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Potential for epistemic injustice in evidence-based healthcare policy and guidance
  1. Jonathan Anthony Michaels
  1. Health Economics and Decision Science, The University of Sheffield School of Health and Related Research, Sheffield, UK
  1. Correspondence to Professor Jonathan Anthony Michaels, Health Economics and Decision Science, The University of Sheffield School of Health and Related Research, Sheffield S1 4DA, UK; j.michaels{at}


The rapid development in healthcare technologies in recent years has resulted in the need for health services, whether publicly funded or insurance based, to identify means to maximise the benefits and provide equitable distribution of limited resources. This has resulted in the need for rationing decisions, and there has been considerable debate regarding the substantive and procedural ethical principles that promote distributive justice when making such decisions. In this paper, I argue that while the scientifically rigorous approaches of evidence-based healthcare are claimed as aspects of procedural justice that legitimise such guidance, there are biases and distortions in all aspects of the process that may lead to epistemic injustices. Regardless of adherence to principles of distributive justice in the decision-making process, evidential failings may undermine the fairness and legitimacy of such decisions. In particular, I identify epistemic exclusion that denies certain patient and professional groups the opportunity to contribute to the epistemic endeavour. This occurs at all stages of the process, from the generation, analysis and reporting of the underlying evidence, through the interpretation of such evidence, to the decision-making that determines access to healthcare resources. I further argue that this is compounded by processes which confer unwarranted epistemic privilege on experts in relation to explicit or implicit value judgements, which are not within their remit. I suggest a number of areas in which changes to the processes for developing, regulating, reporting and evaluating evidence may improve the legitimacy of such processes.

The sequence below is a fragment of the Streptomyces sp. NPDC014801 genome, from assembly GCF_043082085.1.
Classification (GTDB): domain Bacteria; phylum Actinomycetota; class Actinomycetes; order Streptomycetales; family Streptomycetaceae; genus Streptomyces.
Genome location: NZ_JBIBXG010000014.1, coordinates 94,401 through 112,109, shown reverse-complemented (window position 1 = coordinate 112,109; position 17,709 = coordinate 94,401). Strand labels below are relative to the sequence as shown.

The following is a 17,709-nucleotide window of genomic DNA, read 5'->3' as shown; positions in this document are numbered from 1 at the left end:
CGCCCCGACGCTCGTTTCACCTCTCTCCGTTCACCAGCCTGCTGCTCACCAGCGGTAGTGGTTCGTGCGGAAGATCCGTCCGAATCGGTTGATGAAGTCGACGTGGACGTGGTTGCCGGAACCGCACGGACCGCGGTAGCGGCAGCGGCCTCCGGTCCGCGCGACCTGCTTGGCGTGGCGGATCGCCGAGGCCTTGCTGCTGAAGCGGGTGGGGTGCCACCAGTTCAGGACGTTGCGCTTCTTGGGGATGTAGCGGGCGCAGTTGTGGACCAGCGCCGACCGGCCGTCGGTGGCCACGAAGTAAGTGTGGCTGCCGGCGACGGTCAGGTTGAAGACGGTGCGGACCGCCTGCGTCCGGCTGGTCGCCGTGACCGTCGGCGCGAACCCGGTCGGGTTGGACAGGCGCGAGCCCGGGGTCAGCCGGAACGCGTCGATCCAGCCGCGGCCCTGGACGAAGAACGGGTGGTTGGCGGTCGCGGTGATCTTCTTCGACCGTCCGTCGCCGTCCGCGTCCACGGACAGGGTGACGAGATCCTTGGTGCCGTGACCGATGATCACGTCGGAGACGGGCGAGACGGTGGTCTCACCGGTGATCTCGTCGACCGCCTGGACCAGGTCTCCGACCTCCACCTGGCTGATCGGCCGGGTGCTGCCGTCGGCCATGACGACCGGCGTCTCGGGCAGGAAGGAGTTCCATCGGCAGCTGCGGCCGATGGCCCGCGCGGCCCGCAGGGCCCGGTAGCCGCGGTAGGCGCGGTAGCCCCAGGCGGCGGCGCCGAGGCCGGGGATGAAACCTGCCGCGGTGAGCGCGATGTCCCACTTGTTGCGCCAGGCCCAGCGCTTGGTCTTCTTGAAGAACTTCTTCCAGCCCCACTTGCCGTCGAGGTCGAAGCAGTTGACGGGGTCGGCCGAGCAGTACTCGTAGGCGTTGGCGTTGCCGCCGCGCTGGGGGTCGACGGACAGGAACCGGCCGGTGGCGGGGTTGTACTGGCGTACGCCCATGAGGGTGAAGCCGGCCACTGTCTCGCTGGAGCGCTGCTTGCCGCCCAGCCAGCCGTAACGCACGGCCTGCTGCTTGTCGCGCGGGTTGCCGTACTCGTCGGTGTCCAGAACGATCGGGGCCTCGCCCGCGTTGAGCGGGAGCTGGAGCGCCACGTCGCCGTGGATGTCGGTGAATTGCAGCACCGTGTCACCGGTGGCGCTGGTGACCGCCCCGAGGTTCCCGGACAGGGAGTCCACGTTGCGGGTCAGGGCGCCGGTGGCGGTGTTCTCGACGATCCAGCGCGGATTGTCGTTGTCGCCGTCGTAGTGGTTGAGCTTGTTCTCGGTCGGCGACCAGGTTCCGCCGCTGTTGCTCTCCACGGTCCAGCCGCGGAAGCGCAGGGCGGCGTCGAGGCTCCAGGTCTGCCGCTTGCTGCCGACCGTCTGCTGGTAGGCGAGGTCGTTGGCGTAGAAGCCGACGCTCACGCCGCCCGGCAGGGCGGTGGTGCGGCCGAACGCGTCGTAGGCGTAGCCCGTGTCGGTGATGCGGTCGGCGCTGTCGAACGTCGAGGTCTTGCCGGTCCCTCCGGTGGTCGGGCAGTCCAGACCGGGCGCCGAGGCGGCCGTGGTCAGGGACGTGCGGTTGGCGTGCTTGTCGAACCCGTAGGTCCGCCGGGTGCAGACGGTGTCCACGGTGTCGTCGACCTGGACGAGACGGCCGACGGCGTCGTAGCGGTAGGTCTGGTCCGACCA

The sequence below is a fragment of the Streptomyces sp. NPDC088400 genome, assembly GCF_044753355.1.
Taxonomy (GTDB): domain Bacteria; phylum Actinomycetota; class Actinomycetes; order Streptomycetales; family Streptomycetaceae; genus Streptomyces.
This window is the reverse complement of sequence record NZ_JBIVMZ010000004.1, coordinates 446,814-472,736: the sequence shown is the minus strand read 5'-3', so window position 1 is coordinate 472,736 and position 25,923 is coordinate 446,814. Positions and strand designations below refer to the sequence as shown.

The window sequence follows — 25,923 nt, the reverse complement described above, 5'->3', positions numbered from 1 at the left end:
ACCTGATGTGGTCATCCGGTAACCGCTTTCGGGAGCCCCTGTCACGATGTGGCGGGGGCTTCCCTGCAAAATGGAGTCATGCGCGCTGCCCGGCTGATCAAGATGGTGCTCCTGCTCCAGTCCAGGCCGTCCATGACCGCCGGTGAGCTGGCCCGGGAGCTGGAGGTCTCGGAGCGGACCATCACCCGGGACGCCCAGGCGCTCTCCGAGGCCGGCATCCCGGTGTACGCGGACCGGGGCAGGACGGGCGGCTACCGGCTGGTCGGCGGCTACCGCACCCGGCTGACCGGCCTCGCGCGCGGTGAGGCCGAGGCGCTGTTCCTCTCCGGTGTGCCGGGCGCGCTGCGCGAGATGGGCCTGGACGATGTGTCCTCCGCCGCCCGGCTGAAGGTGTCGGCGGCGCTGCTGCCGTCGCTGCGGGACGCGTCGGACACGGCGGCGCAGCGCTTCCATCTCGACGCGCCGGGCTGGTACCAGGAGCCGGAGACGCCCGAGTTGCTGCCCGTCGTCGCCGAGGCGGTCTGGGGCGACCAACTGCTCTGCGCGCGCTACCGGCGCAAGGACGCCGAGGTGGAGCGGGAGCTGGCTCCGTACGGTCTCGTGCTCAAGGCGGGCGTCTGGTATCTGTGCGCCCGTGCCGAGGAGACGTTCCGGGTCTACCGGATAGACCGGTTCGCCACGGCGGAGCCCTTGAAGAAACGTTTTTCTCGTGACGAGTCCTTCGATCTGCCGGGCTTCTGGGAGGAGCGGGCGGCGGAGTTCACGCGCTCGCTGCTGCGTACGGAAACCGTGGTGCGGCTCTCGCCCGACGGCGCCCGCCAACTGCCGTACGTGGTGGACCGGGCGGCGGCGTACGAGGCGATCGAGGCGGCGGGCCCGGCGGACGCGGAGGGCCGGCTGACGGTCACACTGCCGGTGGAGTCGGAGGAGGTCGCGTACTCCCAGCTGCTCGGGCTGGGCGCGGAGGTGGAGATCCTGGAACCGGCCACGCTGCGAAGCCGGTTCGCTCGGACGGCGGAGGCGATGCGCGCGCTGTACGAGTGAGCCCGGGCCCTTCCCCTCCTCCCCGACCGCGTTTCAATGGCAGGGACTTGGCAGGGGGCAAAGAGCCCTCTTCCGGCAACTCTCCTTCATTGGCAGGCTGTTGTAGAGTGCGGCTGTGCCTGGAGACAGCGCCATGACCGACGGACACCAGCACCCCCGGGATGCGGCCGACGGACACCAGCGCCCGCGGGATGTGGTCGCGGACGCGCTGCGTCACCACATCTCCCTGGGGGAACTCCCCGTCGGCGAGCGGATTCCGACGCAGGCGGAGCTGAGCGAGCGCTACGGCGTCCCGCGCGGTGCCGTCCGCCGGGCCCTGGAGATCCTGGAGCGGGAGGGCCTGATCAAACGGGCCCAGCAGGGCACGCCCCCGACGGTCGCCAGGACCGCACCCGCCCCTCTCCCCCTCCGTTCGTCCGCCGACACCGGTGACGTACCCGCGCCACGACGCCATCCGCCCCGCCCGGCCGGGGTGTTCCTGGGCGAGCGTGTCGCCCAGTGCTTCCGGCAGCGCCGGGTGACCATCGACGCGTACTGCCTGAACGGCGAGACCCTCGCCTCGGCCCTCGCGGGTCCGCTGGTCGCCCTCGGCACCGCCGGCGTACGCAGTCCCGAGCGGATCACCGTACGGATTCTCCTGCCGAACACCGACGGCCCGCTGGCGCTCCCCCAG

• clinical ethics
  • distributive justice
  • ethics
  • health economics

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  • Contributors The paper is entirely the work of the sole author.

  • Funding The author has not declared a specific grant for this research from any funding agency in the public, commercial or not-for-profit sectors.

  • Competing interests None declared.

  • Provenance and peer review Not commissioned; externally peer reviewed.

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